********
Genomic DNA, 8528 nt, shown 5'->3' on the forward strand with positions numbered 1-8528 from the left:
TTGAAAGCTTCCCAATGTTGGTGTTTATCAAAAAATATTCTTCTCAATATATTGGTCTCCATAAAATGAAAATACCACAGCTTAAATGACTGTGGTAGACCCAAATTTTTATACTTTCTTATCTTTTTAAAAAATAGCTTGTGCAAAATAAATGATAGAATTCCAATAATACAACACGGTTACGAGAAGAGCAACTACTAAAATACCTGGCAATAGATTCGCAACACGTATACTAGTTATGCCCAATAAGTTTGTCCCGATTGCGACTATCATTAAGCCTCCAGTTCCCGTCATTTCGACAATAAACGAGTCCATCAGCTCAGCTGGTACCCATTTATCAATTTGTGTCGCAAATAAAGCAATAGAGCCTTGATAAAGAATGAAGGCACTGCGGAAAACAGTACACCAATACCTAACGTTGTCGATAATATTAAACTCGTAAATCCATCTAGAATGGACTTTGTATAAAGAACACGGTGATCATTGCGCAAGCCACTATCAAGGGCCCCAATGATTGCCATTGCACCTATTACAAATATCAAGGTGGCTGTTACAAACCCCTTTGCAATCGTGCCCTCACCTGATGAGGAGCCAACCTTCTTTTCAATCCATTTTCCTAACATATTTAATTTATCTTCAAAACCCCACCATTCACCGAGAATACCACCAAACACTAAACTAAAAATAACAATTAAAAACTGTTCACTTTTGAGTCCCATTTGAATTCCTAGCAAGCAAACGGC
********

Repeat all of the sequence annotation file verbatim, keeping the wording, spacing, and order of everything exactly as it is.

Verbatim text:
Genomic DNA, 8528 nt, shown 5'->3' on the forward strand with positions numbered 1-8528 from the left:
TTGAAAGCTTCCCAATGTTGGTGTTTATCAAAAAATATTCTTCTCAATATATTGGTCTCCATAAAATGAAAATACCACAGCTTAAATGACTGTGGTAGACCCAAATTTTTATACTTTCTTATCTTTTTAAAAAATAGCTTGTGCAAAATAAATGATAGAATTCCAATAATACAACACGGTTACGAGAAGAGCAACTACTAAAATACCTGGCAATAGATTCGCAACACGTATACTAGTTATGCCCAATAAGTTTGTCCCGATTGCGACTATCATTAAGCCTCCAGTTCCCGTCATTTCGACAATAAACGAGTCCATCAGCTCAGCTGGTACCCATTTATCAATTTGTGTCGCAAATAAAGCAATAGAGCCTTGATAAAGAATGAAGGCACTGCGGAAAACAGTACACCAATACCTAACGTTGTCGATAATATTAAACTCGTAAATCCATCTAGAATGGACTTTGTATAAAGAACACGGTGATCATTGCGCAAGCCACTATCAAGGGCCCCAATGATTGCCATTGCACCTATTACAAATATCAAGGTGGCTGTTACAAACCCCTTTGCAATCGTGCCCTCACCTGATGAGGAGCCAACCTTCTTTTCAATCCATTTTCCTAACATATTTAATTTATCTTCAAAACCCCACCATTCACCGAGAATACCACCAAACACTAAACTAAAAATAACAATTAAAAACTGTTCACTTTTGAGTCCCATTTGAATTCCTAGCAAGCAAACGGC